There is mounting evidence that the tablet boom is over. The iPad originally sold twice as many devices in its first four years on the market as the iPhone did – over 210 million between 2010 and 2014.

But sales are slowing down worldwide. The tablet market is expected to decelerate from the 52.5% growth it experienced in 2013, according to the International Data Corporation, the leading global provider of advisory services and market intelligence to the consumer technology and IT markets.

Apple has also released figures indicating a year-on-year drop of around 15% for sales of the iPad, and according to research from Gartner, one of the world’s leading information technology research companies , tablets have not moved up the Amazon market-share charts for some time now.

Reasons for the Slowdown Among Home Users

Some sources believe continued high growth in tablet sales was an unrealistic expectation in the first place. Horace Dediu, founder of Asymco research and consulting, notes that a slowdown after 40% ownership within the US market is relatively early compared to previous generations of technology such as microwave ovens. He states that tablets are unable to achieve the ubiquity of mobiles as they are just not as useful – ‘a tablet is a very compelling product, but isn’t of the same utility as a phone’.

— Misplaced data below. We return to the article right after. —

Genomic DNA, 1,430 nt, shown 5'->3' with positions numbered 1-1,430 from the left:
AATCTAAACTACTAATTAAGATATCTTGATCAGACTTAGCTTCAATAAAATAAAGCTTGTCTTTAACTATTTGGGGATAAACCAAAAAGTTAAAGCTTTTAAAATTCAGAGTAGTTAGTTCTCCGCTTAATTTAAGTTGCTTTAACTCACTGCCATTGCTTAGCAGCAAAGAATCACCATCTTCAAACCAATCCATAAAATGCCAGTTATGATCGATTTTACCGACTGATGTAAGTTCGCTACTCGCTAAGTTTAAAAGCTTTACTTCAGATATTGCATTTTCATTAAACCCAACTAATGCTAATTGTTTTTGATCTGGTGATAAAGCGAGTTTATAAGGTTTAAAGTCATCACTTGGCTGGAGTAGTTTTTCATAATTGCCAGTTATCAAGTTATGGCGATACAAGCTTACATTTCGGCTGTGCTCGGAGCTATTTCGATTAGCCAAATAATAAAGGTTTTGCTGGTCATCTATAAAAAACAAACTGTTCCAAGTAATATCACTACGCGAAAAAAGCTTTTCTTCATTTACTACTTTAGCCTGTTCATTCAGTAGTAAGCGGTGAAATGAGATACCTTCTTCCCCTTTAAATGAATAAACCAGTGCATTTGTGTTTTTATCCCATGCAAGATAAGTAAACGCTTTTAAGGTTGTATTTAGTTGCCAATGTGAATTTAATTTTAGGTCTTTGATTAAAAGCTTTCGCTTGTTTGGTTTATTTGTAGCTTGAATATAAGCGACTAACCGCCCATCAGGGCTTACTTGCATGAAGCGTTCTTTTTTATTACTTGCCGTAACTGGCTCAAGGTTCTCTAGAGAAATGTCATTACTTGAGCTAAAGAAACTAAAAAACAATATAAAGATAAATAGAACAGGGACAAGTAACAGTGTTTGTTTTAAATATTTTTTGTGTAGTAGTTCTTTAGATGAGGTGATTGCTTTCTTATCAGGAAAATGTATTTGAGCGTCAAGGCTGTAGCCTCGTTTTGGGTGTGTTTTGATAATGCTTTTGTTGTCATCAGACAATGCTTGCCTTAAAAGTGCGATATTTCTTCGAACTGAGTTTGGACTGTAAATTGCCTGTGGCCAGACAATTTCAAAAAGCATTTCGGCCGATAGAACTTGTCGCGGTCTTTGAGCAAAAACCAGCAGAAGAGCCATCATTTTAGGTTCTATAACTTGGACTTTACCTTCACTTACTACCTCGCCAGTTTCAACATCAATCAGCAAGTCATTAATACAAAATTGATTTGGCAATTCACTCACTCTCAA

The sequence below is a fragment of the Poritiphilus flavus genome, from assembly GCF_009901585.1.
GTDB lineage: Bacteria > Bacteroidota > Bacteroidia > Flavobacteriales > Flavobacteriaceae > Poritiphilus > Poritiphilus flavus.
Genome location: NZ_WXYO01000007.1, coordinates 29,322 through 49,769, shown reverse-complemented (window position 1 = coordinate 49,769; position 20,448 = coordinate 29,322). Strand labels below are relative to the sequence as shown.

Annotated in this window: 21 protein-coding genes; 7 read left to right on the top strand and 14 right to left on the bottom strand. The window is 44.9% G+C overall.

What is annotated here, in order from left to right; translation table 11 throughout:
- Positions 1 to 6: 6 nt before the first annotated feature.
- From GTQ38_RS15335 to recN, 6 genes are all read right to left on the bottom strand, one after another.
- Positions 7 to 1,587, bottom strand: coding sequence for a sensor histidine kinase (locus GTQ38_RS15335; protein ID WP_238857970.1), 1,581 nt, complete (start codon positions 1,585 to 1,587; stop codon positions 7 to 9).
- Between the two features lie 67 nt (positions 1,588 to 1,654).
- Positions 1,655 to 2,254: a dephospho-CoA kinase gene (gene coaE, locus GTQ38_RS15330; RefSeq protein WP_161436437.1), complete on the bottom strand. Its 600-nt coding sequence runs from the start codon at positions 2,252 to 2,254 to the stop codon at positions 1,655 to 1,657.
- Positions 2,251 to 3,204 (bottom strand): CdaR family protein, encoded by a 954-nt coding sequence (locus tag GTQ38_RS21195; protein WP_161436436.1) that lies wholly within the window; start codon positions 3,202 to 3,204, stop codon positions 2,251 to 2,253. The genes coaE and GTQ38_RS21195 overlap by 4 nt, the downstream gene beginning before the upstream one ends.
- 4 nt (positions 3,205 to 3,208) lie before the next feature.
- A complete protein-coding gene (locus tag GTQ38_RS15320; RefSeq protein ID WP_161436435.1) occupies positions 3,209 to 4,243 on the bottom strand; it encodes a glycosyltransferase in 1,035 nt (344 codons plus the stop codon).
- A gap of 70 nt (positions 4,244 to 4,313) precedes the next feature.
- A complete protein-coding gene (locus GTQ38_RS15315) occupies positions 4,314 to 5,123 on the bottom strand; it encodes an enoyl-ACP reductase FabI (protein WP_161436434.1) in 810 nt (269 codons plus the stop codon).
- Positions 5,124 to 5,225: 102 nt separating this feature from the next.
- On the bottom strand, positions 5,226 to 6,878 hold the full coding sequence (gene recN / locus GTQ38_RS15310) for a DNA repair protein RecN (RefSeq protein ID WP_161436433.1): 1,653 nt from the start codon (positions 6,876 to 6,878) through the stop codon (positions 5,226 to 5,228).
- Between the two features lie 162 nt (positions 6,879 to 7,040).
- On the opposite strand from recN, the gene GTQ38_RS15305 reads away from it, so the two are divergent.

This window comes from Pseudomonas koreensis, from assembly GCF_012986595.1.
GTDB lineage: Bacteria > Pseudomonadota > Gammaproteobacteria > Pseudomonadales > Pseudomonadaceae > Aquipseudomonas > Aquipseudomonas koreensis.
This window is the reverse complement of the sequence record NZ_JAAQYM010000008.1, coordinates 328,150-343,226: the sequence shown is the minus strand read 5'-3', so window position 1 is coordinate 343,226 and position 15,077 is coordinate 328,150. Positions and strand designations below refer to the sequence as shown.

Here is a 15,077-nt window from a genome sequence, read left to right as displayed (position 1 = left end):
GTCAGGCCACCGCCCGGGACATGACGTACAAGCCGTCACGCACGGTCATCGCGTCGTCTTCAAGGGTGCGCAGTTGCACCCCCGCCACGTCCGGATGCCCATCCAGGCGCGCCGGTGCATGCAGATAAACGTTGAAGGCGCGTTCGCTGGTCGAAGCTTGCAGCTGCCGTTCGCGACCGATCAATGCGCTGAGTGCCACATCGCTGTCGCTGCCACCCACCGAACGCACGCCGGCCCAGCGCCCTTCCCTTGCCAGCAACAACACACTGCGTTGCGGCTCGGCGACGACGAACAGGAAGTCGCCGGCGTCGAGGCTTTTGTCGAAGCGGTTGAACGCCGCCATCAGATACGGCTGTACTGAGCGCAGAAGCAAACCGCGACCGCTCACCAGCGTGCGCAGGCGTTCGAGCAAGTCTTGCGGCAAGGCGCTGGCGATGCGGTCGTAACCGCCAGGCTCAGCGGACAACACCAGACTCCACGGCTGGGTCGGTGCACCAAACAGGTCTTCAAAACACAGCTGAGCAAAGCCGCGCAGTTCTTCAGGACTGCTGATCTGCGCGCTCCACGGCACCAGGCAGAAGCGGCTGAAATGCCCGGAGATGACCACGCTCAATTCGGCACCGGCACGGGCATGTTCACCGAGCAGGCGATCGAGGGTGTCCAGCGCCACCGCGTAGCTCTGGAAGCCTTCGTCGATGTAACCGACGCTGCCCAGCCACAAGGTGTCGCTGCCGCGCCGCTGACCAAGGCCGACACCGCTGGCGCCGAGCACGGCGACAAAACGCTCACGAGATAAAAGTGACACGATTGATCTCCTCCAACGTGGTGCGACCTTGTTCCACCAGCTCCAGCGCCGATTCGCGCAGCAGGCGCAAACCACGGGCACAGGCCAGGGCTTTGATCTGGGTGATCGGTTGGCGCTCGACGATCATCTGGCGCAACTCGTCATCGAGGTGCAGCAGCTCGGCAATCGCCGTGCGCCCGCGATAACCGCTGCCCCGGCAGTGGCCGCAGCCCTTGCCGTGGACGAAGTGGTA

Additionally, a new entry into the market, the phablet, may also be having an impact. This is essentially a smartphone with a larger screen and more capabilities, making it more like a tablet. With the increasing availability of these devices, fewer people will see a reason to also own a tablet, which would cost an additional couple of hundred pounds at least. This is borne out by analysts such as Benedict Evans from venture capital company Andreessen Horowitz, who states that consumers are happy enough using Samsung Galaxy phones or iPhones to do a range of tasks such as browsing the web, checking emails and playing games, and thus do not see a need for a tablet.

Similar Trend Among Business Users

The number of people purchasing tablets for business has also decreased or stopped growing; this is probably because it has become clear that they are currently unable to truly compete with laptops in terms of functionality. Creating presentations, analyzing data and writing reports are all more difficult to achieve quickly and effectively on a tablet. A key shortcoming, according to Jean-Louis Gassee, partner at Allegis Capital venture capitalists, is the lack of a proper filing system for saving and organizing documents.

More and more apps and utilities are becoming available for tablets which could address some of these issues, but of course it’s important that processes such as rigorous software testing are carried out by app developers, using firms such as

And Apple itself is confident that the slowdown can be reversed as tablet technology improves to compete better with PCs. CEO Tim Cook told analysts in April that he believes tablet sales will actually overtake PC sales within a few years.